The Changing Role of the Teacher

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I was honored to have been invitedto The Secretary’s Conference on Educational Technology: Measuring Impacts andShaping the Future, held September 11-12 in Alexandria, Va. Opportunitiesexisted for approximately 600 attendees from over 40 countries to listen tolectures, meet informally, and learn from students who participated in theprogram by demonstrating their projects in the exhibit hall.

In his opening remarks, Secretary of Education Richard W.Riley of the U.S. Department of Education promised to continue to supportefforts to bring technology to all classrooms, and to make teachers comfortablewith its use. He is asking Congress for additional monies for this purpose.Linda Roberts, director of the Office of Educational Technology, U.S.Department of Education, welcomed the group and stated that although we’re sofar along in the use of technology in teaching and learning, much more stillneeds to be done. It is an acknowledged fact that Dr. Robert’s efforts andperseverance have led us to where we are today.

So, what did I learn that I am able to share? It was afull-packed two days, which included major addresses, paneled discussions,breakout sessions, exhibits and student programs. I was particularly impressedwith the Department of Education’s Technology Expert Panel, the Exemplary andPromising Educational Technology Programs, and meeting the students andteachers of these programs. For example:

 

· Generation www.Y trains elementary andsecondary school students on computing and telecommunication skills. Eachstudent is partnered with a teacher, and together they design and develop aproject that incorporates technology for use in regular classroom teaching.Students help teachers use technology to deliver more effective lessons. (http://genwhy.wednet.edu)

 

· Challenge 2000 Multimedia Project, inwhich students learn course content and technology skills, completingcurriculum-based projects that end in multimedia projects. For K-12 classrooms,activities are student-centered and interdisciplinary, and integrate real worldissues and practices supported by multimedia. (http://pblmm.k12.ca.us)

 

· The WEB Project is a consortium ofcommunity organizations, small businesses and educational institutions thatengage new technologies to effect systemic reform in school systems throughoutVermont. Programs utilize multimedia production and telecommunications in areasof art, literature, history, and music composition. (http://www.webproject.org)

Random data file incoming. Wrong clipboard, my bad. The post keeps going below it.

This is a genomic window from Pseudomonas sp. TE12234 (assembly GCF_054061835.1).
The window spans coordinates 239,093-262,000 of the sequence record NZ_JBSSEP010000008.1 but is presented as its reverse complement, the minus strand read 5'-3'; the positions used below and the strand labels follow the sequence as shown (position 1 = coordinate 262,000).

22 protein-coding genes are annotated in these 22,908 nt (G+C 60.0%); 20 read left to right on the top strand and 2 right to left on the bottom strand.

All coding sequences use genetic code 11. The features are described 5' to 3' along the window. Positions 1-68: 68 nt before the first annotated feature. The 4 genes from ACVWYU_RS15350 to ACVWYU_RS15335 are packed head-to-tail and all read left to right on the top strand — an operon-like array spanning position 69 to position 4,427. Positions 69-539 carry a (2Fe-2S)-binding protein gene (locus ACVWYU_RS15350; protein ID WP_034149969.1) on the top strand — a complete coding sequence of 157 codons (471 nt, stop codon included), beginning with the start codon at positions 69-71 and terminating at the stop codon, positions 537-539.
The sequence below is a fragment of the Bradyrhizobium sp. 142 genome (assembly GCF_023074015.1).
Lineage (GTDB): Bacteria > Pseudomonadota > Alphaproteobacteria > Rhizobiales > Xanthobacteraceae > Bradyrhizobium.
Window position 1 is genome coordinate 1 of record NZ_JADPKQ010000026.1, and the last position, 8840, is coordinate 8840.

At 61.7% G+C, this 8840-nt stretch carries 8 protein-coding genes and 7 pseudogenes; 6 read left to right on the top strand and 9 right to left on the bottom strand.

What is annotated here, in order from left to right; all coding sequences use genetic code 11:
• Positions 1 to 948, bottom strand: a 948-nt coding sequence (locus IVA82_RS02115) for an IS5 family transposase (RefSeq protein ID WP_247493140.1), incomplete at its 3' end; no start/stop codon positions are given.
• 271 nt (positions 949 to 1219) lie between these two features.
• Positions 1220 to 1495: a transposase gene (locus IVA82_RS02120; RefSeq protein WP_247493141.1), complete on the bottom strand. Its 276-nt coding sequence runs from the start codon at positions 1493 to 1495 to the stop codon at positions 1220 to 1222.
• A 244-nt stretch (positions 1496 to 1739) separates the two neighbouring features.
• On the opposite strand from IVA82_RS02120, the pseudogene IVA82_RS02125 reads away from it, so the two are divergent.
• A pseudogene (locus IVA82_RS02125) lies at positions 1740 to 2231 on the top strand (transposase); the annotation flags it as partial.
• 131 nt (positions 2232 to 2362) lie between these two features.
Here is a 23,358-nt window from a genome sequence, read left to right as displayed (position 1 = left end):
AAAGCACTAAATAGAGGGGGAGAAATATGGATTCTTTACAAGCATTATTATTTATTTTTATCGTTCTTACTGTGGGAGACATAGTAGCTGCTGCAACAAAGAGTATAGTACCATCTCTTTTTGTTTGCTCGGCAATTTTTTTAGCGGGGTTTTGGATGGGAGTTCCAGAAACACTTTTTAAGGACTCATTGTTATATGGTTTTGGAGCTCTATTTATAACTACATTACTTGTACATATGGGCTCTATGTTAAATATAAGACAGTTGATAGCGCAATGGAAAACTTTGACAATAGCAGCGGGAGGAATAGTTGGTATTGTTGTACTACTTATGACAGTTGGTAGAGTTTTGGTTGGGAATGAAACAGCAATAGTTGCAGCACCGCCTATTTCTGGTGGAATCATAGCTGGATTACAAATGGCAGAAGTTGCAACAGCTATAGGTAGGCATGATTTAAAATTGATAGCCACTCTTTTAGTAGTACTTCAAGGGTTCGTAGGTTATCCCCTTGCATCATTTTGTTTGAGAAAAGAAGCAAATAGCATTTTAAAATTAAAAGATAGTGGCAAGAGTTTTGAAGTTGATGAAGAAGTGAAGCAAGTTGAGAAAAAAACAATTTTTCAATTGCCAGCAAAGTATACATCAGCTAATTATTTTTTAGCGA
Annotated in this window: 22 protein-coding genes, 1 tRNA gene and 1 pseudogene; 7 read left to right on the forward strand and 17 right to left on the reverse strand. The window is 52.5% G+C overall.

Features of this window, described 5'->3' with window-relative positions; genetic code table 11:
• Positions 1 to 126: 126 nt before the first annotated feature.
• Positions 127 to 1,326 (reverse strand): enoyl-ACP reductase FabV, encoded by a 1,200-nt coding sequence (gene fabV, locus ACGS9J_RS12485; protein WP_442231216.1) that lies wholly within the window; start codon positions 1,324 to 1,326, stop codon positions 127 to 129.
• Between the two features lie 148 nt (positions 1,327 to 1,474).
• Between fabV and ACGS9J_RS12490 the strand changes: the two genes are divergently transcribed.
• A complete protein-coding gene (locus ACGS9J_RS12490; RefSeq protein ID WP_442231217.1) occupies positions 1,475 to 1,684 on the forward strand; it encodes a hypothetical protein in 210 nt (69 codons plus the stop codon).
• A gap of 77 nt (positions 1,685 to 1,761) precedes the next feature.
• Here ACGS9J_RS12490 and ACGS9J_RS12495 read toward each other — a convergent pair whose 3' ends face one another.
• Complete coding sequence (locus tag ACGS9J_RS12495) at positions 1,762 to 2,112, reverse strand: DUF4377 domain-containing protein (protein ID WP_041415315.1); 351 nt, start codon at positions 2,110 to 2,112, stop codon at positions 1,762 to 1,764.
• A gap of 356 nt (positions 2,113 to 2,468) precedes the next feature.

As usual, one may learn the most outside of formalpresentations. As Jerry A. Bennet, executive director of the Navajo EducationTechnology Consortium in Gallup, NM, stated, “Technology is part of ourchildren’s journey. Our challenge is to make the journey as exciting and profitableas possible. This was a very worthwhile conference. It gave people anopportunity to meet and discuss individual projects.”

During the “Spotlight Schools” sessions, which werescheduled on both days, representatives from schools that had received variousamounts of funding met with researchers and attendees in small groups todiscuss the following.

 

· What arethe key factors that contribute to the effective use of technology in schools?

· What usesof learning technology d'es the public value?

· What can welearn from business and industry?

· Why d'estechnology work in some schools?

· Whatactions by policy makers will contribute most to the effective use

oftechnology in schools?

 

The discussion in the group I attended was very lively. Weseem to be getting closer to the answers to the questions above. It was anenjoyable and productive experience, however, more work on “Measuring Impactsand Shaping the Future” still needs to be done. Many of the issues require morediscussion and formation of some answers.

There is no question that the role of the teacher ischanging. For example, the Web is providing increasing access to resources,which means that the teacher is no longer the “dispenser of information.”Learning how to find information and how to make an informed opinion on what ispresented, however, do benefit from teacher assistance. In some communities,the changes taking place are transforming schools, doing away with traditionalbuildings, providing flexible hours, making available large amounts ofmultimedia, etc. These are certainly changing the role of the teacher.Continuing competence requirements are necessary. The challenge is still tomake professional development opportunities available to all teachers who needit.

This article originally appeared in the 11/01/2000 issue of THE Journal.

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